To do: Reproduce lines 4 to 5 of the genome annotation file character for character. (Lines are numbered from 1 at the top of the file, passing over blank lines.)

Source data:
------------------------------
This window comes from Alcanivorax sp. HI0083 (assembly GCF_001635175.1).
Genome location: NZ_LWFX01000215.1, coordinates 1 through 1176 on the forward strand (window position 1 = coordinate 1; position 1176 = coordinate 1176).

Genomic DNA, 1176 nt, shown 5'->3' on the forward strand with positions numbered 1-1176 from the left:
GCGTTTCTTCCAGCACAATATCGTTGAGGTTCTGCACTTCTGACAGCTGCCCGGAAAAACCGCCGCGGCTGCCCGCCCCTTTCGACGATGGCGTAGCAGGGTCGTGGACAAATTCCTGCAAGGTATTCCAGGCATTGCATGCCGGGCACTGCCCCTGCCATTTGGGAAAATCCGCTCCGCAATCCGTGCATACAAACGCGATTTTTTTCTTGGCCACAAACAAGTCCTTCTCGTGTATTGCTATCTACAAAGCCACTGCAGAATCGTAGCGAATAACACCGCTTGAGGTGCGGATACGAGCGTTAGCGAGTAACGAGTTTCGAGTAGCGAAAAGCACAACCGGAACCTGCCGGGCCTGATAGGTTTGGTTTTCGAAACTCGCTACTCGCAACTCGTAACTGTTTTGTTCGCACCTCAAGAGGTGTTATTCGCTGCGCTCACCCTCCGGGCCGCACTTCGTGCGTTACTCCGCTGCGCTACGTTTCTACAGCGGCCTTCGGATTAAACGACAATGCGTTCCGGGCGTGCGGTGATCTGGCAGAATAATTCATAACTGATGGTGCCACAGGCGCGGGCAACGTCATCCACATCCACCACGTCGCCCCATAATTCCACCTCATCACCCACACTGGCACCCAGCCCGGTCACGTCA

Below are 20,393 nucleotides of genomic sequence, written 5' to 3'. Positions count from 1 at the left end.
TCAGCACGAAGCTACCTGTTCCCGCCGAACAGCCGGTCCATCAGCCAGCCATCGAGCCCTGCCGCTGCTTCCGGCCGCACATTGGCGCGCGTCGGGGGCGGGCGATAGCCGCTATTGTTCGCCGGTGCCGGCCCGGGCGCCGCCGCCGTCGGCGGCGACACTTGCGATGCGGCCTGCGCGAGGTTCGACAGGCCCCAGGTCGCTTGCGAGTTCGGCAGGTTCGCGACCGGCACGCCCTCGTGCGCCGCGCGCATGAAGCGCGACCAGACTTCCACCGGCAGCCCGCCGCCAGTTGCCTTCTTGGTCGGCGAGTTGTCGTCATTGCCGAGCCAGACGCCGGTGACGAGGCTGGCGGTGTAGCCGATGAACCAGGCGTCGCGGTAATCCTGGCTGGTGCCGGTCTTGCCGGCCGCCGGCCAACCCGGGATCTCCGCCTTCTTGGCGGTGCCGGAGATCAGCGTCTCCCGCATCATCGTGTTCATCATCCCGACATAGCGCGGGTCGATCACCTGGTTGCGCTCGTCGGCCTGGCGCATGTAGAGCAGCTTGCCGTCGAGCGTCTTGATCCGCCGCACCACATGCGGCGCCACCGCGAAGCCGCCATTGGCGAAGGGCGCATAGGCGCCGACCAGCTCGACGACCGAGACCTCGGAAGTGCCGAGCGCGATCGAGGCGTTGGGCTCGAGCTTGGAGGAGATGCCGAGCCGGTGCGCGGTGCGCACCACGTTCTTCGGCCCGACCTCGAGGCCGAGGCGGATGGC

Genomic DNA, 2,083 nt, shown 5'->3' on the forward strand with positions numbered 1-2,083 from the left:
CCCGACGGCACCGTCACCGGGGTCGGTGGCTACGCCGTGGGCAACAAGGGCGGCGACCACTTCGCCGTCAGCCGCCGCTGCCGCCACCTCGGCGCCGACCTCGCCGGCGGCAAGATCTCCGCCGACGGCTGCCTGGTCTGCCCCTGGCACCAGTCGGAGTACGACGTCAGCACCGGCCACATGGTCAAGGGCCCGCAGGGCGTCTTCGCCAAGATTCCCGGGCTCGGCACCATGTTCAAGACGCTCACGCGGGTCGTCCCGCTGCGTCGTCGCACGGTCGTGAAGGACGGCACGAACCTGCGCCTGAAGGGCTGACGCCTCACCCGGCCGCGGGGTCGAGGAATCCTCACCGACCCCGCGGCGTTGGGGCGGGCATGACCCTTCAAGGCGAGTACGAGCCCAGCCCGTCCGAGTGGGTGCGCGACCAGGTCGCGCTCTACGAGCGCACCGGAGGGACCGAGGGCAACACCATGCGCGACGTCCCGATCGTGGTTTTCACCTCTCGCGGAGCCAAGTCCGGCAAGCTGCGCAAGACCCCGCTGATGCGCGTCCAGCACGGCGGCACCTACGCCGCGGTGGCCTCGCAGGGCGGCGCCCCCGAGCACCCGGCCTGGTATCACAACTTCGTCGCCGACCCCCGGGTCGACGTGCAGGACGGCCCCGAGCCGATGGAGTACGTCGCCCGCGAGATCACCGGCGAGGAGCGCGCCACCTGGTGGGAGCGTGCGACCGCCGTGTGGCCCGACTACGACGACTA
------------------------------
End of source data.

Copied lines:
GCGTTTCTTCCAGCACAATATCGTTGAGGTTCTGCACTTCTGACAGCTGCCCGGAAAAACCGCCGCGGCTGCCCGCCCCTTTCGACGATGGCGTAGCAGGGTCGTGGACAAATTCCTGCAAGGTATTCCAGGCATTGCATGCCGGGCACTGCCCCTGCCATTTGGGAAAATCCGCTCCGCAATCCGTGCATACAAACGCGATTTTTTTCTTGGCCACAAACAAGTCCTTCTCGTGTATTGCTATCTACAAAGCCACTGCAGAATCGTAGCGAATAACACCGCTTGAGGTGCGGATACGAGCGTTAGCGAGTAACGAGTTTCGAGTAGCGAAAAGCACAACCGGAACCTGCCGGGCCTGATAGGTTTGGTTTTCGAAACTCGCTACTCGCAACTCGTAACTGTTTTGTTCGCACCTCAAGAGGTGTTATTCGCTGCGCTCACCCTCCGGGCCGCACTTCGTGCGTTACTCCGCTGCGCTACGTTTCTACAGCGGCCTTCGGATTAAACGACAATGCGTTCCGGGCGTGCGGTGATCTGGCAGAATAATTCATAACTGATGGTGCCACAGGCGCGGGCAACGTCATCCACATCCACCACGTCGCCCCATAATTCCACCTCATCACCCACACTGGCACCCAGCCCGGTCACGTCA

Below are 20,393 nucleotides of genomic sequence, written 5' to 3'. Positions count from 1 at the left end.